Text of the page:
We can learn from arcade games. If we get up to 85% we are motivated to try again. How many people in schools are at that point? We need to keep ourselves at the point where we are doing well, but know we could do a bit better. Then we are motivated to try.
Usha Goswami, centre for neuroscience, University of Cambridge (who specialises in developmental dyslexia) talked about the developmental origins of flourishing. It is a well known list, including warm, responsive, contingent care and a family embedded in social network. I think that actually extends out to businesses that want to be learning organisations. Businesses that want to be learning organisations need to be supportive environments, with good networks into a broad community that can support their learning.
New research will, and should, be more interested in the emotional self regulation system. Early capability makes later learning more efficient. So enhancing early capability at the outset of learning also increases the complexity of what can be learned. Small differences in perceptual systems can make big differences in the developmental trajectory. Think about a ship going off course. 1 degree off course, caught early, makes little difference. If it isn’t caught for a long time, you are miles from where you need to be. Early intervention is important – something else that extends out to be a business truth as well.
The interventions which promote cognitive reserves and resilience education might surprise you. It is a case of use it or loose it, another reason that we should be lifelong learners like John Cleese – learn something new everyday. Another very significant factor is physical exercise. Yes, you heard it. Before you go chasing after those cognitive enhancing drugs, get out for a walk or a run. Neurocognitive activation or cognitive training may be useful (i.e. brain games), but it really remains to be determined. What is known is that poor nutrition and poor quality of sleep can impair cognitive function. So, if you want to learn well, eat well and rest well too.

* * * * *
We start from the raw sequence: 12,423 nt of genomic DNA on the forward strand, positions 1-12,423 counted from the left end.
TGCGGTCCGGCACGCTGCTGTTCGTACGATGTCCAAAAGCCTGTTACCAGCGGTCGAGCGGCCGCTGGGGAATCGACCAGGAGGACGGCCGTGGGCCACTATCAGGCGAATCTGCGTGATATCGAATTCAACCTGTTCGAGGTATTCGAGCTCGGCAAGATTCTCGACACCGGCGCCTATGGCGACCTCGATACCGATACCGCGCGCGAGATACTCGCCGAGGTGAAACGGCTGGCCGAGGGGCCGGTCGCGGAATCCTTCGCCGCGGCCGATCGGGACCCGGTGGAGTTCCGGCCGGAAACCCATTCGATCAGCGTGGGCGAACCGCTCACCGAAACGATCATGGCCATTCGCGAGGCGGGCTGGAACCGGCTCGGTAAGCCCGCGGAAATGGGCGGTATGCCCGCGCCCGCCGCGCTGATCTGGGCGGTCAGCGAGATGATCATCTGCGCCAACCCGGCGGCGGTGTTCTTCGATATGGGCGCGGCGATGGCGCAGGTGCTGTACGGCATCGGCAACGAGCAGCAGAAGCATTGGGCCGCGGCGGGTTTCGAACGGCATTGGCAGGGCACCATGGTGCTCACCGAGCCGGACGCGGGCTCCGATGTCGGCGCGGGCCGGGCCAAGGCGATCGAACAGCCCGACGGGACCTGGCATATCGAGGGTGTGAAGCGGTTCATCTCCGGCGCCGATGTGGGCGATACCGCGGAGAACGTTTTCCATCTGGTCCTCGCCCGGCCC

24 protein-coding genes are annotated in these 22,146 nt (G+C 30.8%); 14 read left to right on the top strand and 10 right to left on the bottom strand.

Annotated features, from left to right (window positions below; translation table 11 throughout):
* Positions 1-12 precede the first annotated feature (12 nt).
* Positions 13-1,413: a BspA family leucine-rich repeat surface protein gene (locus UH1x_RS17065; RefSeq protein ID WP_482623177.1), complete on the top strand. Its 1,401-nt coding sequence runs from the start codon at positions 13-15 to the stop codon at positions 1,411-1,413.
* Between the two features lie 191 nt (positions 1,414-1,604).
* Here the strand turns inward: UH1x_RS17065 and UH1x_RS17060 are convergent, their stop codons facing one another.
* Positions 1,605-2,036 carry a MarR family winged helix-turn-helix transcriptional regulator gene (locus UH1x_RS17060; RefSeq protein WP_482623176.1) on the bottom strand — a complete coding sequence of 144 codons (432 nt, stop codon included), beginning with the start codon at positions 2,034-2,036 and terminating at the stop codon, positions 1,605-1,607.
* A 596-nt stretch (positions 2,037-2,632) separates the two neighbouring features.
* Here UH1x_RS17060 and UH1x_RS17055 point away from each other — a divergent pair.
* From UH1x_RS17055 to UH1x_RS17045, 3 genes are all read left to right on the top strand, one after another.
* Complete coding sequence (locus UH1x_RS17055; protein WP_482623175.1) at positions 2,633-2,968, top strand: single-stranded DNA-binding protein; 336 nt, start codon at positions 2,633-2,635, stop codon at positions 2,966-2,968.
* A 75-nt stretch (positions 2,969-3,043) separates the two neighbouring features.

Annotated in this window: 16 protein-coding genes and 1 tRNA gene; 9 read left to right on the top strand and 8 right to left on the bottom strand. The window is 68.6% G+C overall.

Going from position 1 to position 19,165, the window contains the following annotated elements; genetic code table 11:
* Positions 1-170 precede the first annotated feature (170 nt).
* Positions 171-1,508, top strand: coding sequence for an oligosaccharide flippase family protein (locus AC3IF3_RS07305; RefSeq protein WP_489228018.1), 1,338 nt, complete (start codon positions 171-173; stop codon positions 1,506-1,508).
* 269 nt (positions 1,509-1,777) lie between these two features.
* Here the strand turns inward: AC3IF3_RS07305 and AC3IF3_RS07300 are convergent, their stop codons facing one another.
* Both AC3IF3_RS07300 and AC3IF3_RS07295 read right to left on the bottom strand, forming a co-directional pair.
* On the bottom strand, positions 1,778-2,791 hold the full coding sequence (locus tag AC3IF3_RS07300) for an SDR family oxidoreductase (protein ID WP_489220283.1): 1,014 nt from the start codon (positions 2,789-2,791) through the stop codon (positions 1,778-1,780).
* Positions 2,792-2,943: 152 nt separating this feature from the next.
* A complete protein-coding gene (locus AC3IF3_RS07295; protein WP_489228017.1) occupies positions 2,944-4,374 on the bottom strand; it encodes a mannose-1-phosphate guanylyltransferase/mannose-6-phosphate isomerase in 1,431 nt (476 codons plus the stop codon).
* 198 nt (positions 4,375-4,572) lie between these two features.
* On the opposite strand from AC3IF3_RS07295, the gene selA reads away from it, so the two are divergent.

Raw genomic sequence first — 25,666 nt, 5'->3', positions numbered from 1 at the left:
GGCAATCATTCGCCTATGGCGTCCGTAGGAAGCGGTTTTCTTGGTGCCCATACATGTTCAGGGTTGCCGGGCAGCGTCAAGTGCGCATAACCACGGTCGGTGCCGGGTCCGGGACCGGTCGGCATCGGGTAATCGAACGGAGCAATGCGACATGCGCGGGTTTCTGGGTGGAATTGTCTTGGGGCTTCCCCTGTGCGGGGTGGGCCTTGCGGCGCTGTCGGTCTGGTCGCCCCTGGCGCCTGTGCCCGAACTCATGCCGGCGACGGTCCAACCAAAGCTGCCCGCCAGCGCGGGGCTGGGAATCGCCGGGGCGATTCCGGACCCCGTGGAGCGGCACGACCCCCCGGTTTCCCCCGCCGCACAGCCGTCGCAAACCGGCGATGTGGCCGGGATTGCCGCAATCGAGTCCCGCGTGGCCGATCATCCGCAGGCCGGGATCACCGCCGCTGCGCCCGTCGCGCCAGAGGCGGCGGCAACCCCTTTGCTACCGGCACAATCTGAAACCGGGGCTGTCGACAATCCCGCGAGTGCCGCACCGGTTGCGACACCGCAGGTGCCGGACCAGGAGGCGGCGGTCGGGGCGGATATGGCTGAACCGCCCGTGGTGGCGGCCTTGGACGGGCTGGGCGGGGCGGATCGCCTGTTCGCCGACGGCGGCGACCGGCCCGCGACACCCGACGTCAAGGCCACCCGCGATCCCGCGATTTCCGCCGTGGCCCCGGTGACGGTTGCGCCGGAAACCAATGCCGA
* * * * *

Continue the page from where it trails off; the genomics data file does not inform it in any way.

Paul Howard-Jones, University of Bristol, asked if brain training can help. There is research to show that practice on a cognitive function can improve that cognitive function, the bigger question is does that generalize out to other activities. Does your executive team being great at Sudoku mean that you are going to be better at strategic planning? The ACTIVE Study (Willis et al., 2006) showed some improvement in “fluid intelligence.” That is a good indicator of how well you will do academically. Jaeggi’s results showed that some training improved working memory and fluid intelligence, so there is the possibility to produce brain training products that do work, but products on the market today have insufficient published evidence. Again, Paul noted that exercise helps with learning, academic achievements and motivation. Psychology is the link between neuroscience and education.
The Q&A was lively, with Peter Cook asking about “learning, unlearning and relearning” for businesses – something institutions like banks are going to have to do quite a bit of after recent events. One point that came up is that if you believe that there are hard neurological limits, you are actually less likely to reach them. Disposition and agency (believing in and taking responsibility) are critical learning factors. Likewise, learning is better when there are discussed objectives and clarity.
The word education literally means to bring on, in the sense of “to bring out” or “lead on”. It is something that we can continue to experience, and to expect for others, for the duration of our working lives, at the very least.